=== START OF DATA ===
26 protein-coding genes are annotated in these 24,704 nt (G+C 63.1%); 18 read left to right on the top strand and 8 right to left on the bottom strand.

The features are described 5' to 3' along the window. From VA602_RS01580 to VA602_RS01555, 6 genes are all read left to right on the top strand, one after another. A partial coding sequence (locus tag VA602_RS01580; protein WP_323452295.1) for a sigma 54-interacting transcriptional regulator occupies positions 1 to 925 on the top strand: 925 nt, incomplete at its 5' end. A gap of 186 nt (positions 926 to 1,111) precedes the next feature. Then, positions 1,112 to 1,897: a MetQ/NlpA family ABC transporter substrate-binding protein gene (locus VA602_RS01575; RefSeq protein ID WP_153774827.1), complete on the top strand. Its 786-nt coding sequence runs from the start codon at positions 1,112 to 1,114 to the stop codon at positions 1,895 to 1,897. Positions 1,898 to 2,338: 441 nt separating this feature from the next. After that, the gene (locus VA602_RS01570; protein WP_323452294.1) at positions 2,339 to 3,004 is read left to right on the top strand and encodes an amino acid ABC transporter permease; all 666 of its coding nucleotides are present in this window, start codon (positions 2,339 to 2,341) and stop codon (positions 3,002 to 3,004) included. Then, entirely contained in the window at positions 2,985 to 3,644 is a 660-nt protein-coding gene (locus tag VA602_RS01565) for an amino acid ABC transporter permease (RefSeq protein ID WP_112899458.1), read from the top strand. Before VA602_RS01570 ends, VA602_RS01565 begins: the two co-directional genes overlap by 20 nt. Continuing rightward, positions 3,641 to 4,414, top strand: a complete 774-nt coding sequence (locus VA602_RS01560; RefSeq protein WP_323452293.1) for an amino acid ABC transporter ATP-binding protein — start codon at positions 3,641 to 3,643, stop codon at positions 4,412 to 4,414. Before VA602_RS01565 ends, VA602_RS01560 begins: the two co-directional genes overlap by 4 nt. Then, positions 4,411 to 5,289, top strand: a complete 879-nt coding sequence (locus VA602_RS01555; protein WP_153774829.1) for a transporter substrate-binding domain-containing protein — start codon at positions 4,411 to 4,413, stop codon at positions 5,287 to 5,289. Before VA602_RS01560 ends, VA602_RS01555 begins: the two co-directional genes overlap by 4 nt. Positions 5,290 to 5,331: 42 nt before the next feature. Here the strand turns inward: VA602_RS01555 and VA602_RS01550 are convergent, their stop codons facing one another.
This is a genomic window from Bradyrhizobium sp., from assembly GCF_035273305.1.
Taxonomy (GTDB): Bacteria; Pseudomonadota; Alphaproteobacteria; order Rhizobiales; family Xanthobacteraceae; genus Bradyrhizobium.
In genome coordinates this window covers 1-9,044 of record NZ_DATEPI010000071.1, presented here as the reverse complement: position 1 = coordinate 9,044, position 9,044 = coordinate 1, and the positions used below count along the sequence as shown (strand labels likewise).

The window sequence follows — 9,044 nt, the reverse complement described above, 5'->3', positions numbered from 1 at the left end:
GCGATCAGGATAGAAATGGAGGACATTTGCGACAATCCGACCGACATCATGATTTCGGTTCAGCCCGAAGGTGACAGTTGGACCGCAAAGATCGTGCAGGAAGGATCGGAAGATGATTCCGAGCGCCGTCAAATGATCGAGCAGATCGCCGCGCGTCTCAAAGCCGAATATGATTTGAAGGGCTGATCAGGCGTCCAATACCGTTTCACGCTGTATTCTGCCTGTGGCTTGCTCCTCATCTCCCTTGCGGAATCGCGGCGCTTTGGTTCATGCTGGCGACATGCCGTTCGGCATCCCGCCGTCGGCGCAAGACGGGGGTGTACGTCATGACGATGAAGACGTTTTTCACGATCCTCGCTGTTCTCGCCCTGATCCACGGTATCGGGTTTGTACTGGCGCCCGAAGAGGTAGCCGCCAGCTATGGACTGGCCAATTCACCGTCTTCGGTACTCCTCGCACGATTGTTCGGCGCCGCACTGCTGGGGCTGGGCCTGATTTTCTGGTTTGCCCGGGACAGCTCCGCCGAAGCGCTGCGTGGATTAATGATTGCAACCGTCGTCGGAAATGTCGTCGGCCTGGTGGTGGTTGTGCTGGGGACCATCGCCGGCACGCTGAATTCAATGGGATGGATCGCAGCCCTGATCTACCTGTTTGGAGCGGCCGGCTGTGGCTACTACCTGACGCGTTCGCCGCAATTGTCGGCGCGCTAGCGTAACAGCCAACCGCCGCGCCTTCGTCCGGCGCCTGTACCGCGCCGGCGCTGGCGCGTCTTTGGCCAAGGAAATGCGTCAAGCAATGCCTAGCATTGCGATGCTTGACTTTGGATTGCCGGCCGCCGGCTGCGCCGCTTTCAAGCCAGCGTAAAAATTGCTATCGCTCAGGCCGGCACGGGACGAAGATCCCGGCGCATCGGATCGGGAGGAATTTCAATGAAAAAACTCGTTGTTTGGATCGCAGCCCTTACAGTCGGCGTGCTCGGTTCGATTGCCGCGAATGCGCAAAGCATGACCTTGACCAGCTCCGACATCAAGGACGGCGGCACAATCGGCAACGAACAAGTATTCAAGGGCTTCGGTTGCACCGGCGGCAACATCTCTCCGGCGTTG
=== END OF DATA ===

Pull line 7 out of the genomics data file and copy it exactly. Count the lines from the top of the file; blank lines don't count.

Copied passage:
GCGATCAGGATAGAAATGGAGGACATTTGCGACAATCCGACCGACATCATGATTTCGGTTCAGCCCGAAGGTGACAGTTGGACCGCAAAGATCGTGCAGGAAGGATCGGAAGATGATTCCGAGCGCCGTCAAATGATCGAGCAGATCGCCGCGCGTCTCAAAGCCGAATATGATTTGAAGGGCTGATCAGGCGTCCAATACCGTTTCACGCTGTATTCTGCCTGTGGCTTGCTCCTCATCTCCCTTGCGGAATCGCGGCGCTTTGGTTCATGCTGGCGACATGCCGTTCGGCATCCCGCCGTCGGCGCAAGACGGGGGTGTACGTCATGACGATGAAGACGTTTTTCACGATCCTCGCTGTTCTCGCCCTGATCCACGGTATCGGGTTTGTACTGGCGCCCGAAGAGGTAGCCGCCAGCTATGGACTGGCCAATTCACCGTCTTCGGTACTCCTCGCACGATTGTTCGGCGCCGCACTGCTGGGGCTGGGCCTGATTTTCTGGTTTGCCCGGGACAGCTCCGCCGAAGCGCTGCGTGGATTAATGATTGCAACCGTCGTCGGAAATGTCGTCGGCCTGGTGGTGGTTGTGCTGGGGACCATCGCCGGCACGCTGAATTCAATGGGATGGATCGCAGCCCTGATCTACCTGTTTGGAGCGGCCGGCTGTGGCTACTACCTGACGCGTTCGCCGCAATTGTCGGCGCGCTAGCGTAACAGCCAACCGCCGCGCCTTCGTCCGGCGCCTGTACCGCGCCGGCGCTGGCGCGTCTTTGGCCAAGGAAATGCGTCAAGCAATGCCTAGCATTGCGATGCTTGACTTTGGATTGCCGGCCGCCGGCTGCGCCGCTTTCAAGCCAGCGTAAAAATTGCTATCGCTCAGGCCGGCACGGGACGAAGATCCCGGCGCATCGGATCGGGAGGAATTTCAATGAAAAAACTCGTTGTTTGGATCGCAGCCCTTACAGTCGGCGTGCTCGGTTCGATTGCCGCGAATGCGCAAAGCATGACCTTGACCAGCTCCGACATCAAGGACGGCGGCACAATCGGCAACGAACAAGTATTCAAGGGCTTCGGTTGCACCGGCGGCAACATCTCTCCGGCGTTG